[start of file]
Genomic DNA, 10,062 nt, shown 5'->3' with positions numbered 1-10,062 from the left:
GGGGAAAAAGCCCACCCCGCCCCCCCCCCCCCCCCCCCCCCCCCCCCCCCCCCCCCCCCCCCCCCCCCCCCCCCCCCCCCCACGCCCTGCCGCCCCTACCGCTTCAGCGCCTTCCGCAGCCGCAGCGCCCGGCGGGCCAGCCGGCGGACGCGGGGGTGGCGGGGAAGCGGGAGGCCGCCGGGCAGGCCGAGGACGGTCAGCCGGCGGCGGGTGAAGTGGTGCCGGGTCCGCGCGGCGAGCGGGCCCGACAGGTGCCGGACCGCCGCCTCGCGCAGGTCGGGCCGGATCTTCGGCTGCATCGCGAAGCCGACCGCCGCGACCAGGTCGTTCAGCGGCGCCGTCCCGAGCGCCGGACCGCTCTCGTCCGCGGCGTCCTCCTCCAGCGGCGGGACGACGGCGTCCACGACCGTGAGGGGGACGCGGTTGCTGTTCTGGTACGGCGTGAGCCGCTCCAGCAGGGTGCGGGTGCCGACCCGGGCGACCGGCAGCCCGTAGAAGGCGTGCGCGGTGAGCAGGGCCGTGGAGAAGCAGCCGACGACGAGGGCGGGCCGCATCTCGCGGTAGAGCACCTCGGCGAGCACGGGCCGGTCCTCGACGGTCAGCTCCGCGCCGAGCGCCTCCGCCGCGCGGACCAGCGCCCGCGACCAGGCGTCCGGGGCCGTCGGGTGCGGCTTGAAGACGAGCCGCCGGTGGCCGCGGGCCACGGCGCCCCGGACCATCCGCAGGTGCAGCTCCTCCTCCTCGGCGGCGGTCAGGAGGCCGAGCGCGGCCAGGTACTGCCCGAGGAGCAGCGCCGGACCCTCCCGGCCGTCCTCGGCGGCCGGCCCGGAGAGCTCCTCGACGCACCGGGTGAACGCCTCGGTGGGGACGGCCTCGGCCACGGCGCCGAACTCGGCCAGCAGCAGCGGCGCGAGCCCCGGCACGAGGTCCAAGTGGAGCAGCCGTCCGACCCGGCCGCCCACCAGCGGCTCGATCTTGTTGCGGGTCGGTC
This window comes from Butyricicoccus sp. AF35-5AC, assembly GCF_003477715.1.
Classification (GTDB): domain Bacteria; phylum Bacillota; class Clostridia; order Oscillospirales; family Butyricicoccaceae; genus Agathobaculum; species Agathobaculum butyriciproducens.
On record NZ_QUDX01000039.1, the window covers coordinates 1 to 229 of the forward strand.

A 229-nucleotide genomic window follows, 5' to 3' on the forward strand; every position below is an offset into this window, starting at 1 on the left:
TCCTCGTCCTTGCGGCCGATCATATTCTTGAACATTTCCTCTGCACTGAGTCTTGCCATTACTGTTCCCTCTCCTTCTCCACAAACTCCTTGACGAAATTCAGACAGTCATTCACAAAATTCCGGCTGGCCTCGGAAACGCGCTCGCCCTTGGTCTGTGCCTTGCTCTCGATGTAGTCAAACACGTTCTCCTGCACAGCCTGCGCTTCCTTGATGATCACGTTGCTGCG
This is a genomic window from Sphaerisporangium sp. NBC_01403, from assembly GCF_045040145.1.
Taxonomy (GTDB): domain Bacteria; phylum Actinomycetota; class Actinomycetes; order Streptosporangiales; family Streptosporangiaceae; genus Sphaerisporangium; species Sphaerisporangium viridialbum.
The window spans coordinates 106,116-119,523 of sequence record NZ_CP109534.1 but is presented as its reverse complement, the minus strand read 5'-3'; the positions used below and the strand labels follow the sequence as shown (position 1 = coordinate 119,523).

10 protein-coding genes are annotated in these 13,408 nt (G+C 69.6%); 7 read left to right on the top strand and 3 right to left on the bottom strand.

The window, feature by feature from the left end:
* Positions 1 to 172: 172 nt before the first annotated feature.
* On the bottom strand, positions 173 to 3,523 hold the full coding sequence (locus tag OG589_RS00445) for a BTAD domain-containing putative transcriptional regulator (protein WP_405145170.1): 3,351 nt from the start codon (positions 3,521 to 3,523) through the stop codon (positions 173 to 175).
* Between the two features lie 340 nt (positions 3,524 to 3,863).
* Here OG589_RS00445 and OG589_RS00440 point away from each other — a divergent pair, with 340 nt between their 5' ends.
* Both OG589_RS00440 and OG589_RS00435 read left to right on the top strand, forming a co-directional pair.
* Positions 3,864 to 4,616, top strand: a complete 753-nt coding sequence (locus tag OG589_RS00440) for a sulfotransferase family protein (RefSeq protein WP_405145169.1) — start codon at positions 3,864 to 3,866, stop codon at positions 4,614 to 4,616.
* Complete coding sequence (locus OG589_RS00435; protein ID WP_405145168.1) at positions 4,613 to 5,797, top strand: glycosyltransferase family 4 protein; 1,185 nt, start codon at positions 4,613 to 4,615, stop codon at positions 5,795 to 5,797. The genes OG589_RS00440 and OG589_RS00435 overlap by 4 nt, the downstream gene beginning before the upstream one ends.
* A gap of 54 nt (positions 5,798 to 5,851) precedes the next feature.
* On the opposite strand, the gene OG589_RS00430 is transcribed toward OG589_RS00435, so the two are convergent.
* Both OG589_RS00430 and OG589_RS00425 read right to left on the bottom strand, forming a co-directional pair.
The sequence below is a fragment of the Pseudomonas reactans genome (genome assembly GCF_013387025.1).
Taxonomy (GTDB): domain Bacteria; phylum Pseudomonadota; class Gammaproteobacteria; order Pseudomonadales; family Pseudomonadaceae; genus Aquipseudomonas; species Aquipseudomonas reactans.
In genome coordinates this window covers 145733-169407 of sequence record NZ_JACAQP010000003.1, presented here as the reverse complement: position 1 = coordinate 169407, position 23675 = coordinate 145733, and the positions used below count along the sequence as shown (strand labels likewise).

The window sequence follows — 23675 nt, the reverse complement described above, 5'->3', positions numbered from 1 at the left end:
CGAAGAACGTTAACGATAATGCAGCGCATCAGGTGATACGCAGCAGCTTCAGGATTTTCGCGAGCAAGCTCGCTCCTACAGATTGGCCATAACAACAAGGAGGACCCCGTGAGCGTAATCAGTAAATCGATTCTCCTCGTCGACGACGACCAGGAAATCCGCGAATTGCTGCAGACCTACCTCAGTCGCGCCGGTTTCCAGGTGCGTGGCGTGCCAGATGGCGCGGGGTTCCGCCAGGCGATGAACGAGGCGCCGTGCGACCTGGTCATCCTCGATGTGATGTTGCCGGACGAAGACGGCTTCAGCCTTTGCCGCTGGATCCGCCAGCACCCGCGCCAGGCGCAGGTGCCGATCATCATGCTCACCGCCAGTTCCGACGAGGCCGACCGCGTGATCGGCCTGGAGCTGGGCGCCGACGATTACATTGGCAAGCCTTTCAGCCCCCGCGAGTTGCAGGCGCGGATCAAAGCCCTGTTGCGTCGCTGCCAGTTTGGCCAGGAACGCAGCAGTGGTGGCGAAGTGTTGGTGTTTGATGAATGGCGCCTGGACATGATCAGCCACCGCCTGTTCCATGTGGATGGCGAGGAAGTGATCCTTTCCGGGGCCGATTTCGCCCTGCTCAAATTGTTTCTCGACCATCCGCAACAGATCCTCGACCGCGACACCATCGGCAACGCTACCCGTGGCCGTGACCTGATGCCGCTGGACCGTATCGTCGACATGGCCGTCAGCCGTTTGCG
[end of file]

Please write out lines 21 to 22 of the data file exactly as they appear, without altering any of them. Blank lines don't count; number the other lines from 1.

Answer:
* On the opposite strand, the gene OG589_RS00430 is transcribed toward OG589_RS00435, so the two are convergent.
* Both OG589_RS00430 and OG589_RS00425 read right to left on the bottom strand, forming a co-directional pair.